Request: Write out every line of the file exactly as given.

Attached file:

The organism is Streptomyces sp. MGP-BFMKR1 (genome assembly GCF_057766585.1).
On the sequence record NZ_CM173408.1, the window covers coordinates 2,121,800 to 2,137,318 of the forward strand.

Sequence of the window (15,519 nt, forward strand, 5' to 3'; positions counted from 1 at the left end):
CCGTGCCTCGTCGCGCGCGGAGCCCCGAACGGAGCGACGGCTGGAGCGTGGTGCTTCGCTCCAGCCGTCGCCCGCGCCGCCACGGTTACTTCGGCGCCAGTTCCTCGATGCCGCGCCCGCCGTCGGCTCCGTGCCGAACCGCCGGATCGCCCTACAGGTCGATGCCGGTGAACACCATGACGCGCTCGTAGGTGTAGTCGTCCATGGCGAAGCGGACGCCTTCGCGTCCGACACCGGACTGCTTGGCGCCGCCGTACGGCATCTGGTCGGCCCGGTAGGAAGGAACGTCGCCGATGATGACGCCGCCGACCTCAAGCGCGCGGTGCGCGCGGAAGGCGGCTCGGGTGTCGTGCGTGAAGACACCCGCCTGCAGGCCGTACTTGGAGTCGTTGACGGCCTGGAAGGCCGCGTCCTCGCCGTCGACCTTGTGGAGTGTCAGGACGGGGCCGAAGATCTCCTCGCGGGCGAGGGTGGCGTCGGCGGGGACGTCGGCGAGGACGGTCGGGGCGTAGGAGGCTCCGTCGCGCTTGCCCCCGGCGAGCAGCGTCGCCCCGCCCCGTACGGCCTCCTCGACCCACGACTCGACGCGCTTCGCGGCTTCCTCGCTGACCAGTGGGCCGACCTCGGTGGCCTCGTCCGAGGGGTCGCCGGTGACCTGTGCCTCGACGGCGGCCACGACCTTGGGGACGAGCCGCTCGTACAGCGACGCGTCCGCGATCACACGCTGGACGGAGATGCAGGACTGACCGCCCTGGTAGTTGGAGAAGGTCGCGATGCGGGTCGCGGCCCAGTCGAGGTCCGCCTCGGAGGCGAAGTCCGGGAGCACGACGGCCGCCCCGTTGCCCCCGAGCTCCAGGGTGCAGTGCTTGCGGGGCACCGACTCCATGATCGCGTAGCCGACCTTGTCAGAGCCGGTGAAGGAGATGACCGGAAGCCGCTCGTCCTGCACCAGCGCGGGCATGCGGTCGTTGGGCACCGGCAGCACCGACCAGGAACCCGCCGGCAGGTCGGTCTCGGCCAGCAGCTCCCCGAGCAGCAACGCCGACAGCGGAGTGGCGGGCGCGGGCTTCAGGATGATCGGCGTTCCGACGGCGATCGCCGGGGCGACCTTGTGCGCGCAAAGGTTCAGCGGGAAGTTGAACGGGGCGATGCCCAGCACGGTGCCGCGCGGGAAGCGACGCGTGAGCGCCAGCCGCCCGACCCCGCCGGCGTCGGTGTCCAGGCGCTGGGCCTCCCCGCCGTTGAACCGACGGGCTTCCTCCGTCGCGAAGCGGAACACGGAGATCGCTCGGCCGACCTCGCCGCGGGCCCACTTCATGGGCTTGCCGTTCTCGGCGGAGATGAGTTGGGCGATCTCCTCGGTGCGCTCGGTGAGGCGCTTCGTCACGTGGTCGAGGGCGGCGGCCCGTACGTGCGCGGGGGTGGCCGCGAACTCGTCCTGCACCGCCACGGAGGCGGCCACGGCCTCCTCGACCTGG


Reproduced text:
The organism is Streptomyces sp. MGP-BFMKR1 (genome assembly GCF_057766585.1).
On the sequence record NZ_CM173408.1, the window covers coordinates 2,121,800 to 2,137,318 of the forward strand.

Sequence of the window (15,519 nt, forward strand, 5' to 3'; positions counted from 1 at the left end):
CCGTGCCTCGTCGCGCGCGGAGCCCCGAACGGAGCGACGGCTGGAGCGTGGTGCTTCGCTCCAGCCGTCGCCCGCGCCGCCACGGTTACTTCGGCGCCAGTTCCTCGATGCCGCGCCCGCCGTCGGCTCCGTGCCGAACCGCCGGATCGCCCTACAGGTCGATGCCGGTGAACACCATGACGCGCTCGTAGGTGTAGTCGTCCATGGCGAAGCGGACGCCTTCGCGTCCGACACCGGACTGCTTGGCGCCGCCGTACGGCATCTGGTCGGCCCGGTAGGAAGGAACGTCGCCGATGATGACGCCGCCGACCTCAAGCGCGCGGTGCGCGCGGAAGGCGGCTCGGGTGTCGTGCGTGAAGACACCCGCCTGCAGGCCGTACTTGGAGTCGTTGACGGCCTGGAAGGCCGCGTCCTCGCCGTCGACCTTGTGGAGTGTCAGGACGGGGCCGAAGATCTCCTCGCGGGCGAGGGTGGCGTCGGCGGGGACGTCGGCGAGGACGGTCGGGGCGTAGGAGGCTCCGTCGCGCTTGCCCCCGGCGAGCAGCGTCGCCCCGCCCCGTACGGCCTCCTCGACCCACGACTCGACGCGCTTCGCGGCTTCCTCGCTGACCAGTGGGCCGACCTCGGTGGCCTCGTCCGAGGGGTCGCCGGTGACCTGTGCCTCGACGGCGGCCACGACCTTGGGGACGAGCCGCTCGTACAGCGACGCGTCCGCGATCACACGCTGGACGGAGATGCAGGACTGACCGCCCTGGTAGTTGGAGAAGGTCGCGATGCGGGTCGCGGCCCAGTCGAGGTCCGCCTCGGAGGCGAAGTCCGGGAGCACGACGGCCGCCCCGTTGCCCCCGAGCTCCAGGGTGCAGTGCTTGCGGGGCACCGACTCCATGATCGCGTAGCCGACCTTGTCAGAGCCGGTGAAGGAGATGACCGGAAGCCGCTCGTCCTGCACCAGCGCGGGCATGCGGTCGTTGGGCACCGGCAGCACCGACCAGGAACCCGCCGGCAGGTCGGTCTCGGCCAGCAGCTCCCCGAGCAGCAACGCCGACAGCGGAGTGGCGGGCGCGGGCTTCAGGATGATCGGCGTTCCGACGGCGATCGCCGGGGCGACCTTGTGCGCGCAAAGGTTCAGCGGGAAGTTGAACGGGGCGATGCCCAGCACGGTGCCGCGCGGGAAGCGACGCGTGAGCGCCAGCCGCCCGACCCCGCCGGCGTCGGTGTCCAGGCGCTGGGCCTCCCCGCCGTTGAACCGACGGGCTTCCTCCGTCGCGAAGCGGAACACGGAGATCGCTCGGCCGACCTCGCCGCGGGCCCACTTCATGGGCTTGCCGTTCTCGGCGGAGATGAGTTGGGCGATCTCCTCGGTGCGCTCGGTGAGGCGCTTCGTCACGTGGTCGAGGGCGGCGGCCCGTACGTGCGCGGGGGTGGCCGCGAACTCGTCCTGCACCGCCACGGAGGCGGCCACGGCCTCCTCGACCTGG